if, as ralph waldo emerson said, “an institution is the lengthened shadow of one man,” the story of the American economy can be told by the types of people who run its corporations. The early days of mass production belonged to mechanically minded men such as Henry Ford. The creation of mass markets called forth salesmen such as Thomas Watson Sr., whose faithful troops sang “Ever onward IBM!” After the conglomerate craze of the 1960s and ’70s, almost a third of CEOs hailed from finance and accounting backgrounds. Then a crop of technologists, such as Andy Grove and Bill Gates, arrived.
So it came as a surprise last spring when Ford Motor Company selected a chief executive who hadn’t been reared in Detroit and didn’t easily fit established CEO molds. He was a furniture maker. Jim Hackett, 63, is a product of Michigan’s other corporate cluster—the three office-furniture companies around Grand Rapids, including Steelcase, which Hackett ran for two decades.
At Steelcase, Hackett became a devotee of an approach to product development known as design thinking, which rigorously focuses on how the user experiences a product. He forced Steelcase to think less about cubicles—its bread-and-butter product when he arrived—and more about the people inside them. Hiring anthropologists and sociologists and working closely with tech experts, he made Steelcase a pioneer in the team-oriented, open workspaces so common today. In effect, he transformed an office-supply company into a leader of the revolution in the way we work.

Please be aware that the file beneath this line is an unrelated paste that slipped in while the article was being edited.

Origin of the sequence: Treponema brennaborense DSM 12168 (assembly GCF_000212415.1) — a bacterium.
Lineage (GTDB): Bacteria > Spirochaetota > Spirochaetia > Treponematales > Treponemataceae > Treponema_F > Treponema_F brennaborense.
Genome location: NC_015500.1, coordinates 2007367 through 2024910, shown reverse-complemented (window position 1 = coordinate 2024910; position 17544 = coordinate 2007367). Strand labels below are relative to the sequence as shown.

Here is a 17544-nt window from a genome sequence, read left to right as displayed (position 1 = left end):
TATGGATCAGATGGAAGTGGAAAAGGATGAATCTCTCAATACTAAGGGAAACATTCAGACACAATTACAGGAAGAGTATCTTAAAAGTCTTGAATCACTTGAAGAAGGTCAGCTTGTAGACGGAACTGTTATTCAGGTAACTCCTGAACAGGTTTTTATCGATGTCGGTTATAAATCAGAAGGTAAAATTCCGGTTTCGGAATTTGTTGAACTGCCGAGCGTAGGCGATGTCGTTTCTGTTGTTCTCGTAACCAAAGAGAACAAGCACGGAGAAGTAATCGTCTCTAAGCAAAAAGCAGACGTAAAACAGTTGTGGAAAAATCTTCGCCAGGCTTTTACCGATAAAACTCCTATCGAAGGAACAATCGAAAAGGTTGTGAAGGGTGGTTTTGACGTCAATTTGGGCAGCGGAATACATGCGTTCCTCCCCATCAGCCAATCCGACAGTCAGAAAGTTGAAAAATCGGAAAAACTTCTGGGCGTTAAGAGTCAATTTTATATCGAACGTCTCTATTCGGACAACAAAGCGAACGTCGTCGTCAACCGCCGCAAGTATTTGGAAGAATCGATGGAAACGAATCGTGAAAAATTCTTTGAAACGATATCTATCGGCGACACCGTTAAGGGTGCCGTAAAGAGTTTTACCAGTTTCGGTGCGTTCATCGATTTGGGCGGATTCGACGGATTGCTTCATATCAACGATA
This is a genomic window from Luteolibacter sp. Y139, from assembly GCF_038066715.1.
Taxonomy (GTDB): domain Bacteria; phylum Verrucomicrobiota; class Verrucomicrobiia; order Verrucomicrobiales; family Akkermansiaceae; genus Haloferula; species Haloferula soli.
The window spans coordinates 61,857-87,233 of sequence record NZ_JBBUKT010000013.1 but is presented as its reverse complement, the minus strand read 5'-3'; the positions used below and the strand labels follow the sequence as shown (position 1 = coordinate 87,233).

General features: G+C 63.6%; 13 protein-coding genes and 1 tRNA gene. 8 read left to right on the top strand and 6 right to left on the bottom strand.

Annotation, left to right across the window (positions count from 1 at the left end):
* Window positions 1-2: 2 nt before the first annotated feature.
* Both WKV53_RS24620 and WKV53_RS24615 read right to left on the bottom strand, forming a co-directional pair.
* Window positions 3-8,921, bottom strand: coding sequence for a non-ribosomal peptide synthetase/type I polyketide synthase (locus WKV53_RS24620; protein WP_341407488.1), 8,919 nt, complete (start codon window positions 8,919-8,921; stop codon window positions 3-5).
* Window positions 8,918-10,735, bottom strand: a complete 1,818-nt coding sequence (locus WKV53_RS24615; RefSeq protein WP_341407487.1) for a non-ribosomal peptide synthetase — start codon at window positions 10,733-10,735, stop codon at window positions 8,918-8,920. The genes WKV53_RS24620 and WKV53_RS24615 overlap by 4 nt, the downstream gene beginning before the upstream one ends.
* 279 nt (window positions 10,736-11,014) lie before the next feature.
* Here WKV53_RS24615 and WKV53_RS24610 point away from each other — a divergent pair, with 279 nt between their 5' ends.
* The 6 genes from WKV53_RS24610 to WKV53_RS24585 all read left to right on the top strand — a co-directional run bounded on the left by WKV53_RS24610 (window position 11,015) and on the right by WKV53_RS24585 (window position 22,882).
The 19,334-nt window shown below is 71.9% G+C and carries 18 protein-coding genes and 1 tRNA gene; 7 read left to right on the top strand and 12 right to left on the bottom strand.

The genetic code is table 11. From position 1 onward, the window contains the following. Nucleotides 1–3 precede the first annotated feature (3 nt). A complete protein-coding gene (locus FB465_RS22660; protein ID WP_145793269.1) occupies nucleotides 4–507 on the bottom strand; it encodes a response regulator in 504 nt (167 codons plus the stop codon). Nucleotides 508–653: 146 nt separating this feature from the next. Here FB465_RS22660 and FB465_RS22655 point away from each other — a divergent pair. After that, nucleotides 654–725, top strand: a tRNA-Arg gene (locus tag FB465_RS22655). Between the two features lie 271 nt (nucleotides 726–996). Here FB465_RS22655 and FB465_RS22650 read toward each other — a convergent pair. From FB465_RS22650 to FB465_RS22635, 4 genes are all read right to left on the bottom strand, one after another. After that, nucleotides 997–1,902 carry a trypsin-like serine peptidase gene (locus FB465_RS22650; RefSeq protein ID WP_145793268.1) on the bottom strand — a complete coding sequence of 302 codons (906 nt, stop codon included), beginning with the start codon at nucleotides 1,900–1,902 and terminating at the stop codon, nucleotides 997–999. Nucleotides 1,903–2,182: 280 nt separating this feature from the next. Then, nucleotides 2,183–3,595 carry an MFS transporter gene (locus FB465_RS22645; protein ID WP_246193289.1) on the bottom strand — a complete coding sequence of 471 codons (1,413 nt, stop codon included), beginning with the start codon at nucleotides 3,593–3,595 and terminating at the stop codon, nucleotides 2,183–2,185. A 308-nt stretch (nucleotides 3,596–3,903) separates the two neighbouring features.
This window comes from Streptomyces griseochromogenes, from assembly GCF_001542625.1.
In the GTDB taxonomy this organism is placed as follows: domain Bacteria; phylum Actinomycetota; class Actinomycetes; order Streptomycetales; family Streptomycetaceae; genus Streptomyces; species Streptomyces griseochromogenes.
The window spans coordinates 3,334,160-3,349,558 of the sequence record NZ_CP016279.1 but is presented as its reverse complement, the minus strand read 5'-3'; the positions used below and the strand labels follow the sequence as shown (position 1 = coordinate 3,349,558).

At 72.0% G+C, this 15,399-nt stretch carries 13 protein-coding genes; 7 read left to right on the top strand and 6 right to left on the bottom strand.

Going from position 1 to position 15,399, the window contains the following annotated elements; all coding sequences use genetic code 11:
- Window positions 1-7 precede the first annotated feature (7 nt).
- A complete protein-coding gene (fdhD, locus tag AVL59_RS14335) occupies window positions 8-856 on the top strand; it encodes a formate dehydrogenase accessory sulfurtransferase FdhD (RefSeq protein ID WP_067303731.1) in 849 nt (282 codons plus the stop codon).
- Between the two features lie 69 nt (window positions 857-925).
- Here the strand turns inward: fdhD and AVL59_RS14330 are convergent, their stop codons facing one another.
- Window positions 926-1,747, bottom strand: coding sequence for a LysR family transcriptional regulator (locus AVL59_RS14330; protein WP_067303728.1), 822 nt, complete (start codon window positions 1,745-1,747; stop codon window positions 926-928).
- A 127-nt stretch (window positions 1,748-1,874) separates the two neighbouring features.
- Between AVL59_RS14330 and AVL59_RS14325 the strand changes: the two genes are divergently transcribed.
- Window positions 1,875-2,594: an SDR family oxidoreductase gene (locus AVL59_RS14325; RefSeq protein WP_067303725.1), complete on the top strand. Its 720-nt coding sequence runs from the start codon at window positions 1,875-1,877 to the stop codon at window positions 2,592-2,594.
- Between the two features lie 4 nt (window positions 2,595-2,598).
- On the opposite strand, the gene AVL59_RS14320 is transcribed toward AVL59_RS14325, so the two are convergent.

Furniture, of course, tends to stay put. But the leap to automobiles seemed less far-fetched once Hackett and I were sitting side by side in the foam-and-aluminum cockpit of a self-driving-car prototype in one of Ford’s Dearborn design studios. “We may have to leave that there,” he said, pointing to a notional steering wheel emitting a blue glow, “just so that you’re comfortable.” But the driver’s seat can swivel around—like an office chair, he noted. Hackett and I rotated so that we were facing two more Ford employees in the back seat.
The choice of Hackett to lead Ford confounded both those analysts who expected a dyed-in-the-wool carmaker and those who expected a high-tech hand to manage the company as cars morph into rolling computers. But his selection suggests a third way—which may, in fact, capture the times. We don’t live in the age of the automobile, or even the age of the computer. We live in the age of user experience.
Our lives are made up of human-machine interactions—with smartphones, televisions, internet-enabled parking meters that don’t accept quarters— that have the power to delight and, often, infuriate. (“Maddening” is Hackett’s one-word description for 90-button TV remotes.) Into this arena has stepped a new class of professional: the user-experience, or UX, designer, whose job is to see a product not from an engineer’s, marketer’s, or legal department’s perspective but from the viewpoint of the user alone. And to insist that the customer should not have to learn to speak the company’s internal language. The company should learn to speak the customer’s.